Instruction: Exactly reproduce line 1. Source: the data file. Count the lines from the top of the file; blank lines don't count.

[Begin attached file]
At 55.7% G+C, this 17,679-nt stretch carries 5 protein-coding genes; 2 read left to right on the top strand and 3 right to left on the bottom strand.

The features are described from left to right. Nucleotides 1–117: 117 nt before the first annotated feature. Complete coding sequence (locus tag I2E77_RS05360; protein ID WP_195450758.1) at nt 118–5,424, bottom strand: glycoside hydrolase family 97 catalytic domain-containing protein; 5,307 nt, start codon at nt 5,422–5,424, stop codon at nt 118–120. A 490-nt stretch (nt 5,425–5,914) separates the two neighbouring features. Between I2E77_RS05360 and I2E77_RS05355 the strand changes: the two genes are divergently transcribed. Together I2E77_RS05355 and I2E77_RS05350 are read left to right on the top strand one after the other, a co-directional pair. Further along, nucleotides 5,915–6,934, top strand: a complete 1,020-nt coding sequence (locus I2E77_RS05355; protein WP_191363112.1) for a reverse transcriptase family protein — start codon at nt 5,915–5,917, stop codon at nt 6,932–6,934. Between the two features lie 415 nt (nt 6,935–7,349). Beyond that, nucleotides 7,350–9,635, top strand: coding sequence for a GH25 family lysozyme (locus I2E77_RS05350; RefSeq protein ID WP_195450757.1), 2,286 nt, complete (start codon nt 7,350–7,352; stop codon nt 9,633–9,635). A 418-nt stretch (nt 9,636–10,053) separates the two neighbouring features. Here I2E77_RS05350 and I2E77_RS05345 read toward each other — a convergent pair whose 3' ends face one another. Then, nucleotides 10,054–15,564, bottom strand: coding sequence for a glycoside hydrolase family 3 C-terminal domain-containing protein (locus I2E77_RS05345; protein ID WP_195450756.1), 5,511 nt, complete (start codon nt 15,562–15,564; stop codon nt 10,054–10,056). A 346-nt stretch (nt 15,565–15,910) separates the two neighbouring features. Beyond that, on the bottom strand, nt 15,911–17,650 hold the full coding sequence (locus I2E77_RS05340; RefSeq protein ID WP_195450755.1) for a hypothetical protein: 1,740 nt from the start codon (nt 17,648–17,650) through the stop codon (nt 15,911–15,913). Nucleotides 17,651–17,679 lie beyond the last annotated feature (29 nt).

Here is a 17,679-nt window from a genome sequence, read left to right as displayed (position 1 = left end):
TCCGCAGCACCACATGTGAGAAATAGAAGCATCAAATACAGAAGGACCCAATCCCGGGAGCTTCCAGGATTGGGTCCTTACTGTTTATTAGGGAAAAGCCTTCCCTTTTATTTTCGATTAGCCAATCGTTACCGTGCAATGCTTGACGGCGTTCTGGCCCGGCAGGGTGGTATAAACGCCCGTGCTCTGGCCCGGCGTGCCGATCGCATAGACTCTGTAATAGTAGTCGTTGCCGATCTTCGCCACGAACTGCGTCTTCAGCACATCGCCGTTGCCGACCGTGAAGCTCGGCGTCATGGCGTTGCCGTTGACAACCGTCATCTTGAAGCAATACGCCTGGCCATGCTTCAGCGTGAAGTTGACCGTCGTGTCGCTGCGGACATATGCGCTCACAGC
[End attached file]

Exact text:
At 55.7% G+C, this 17,679-nt stretch carries 5 protein-coding genes; 2 read left to right on the top strand and 3 right to left on the bottom strand.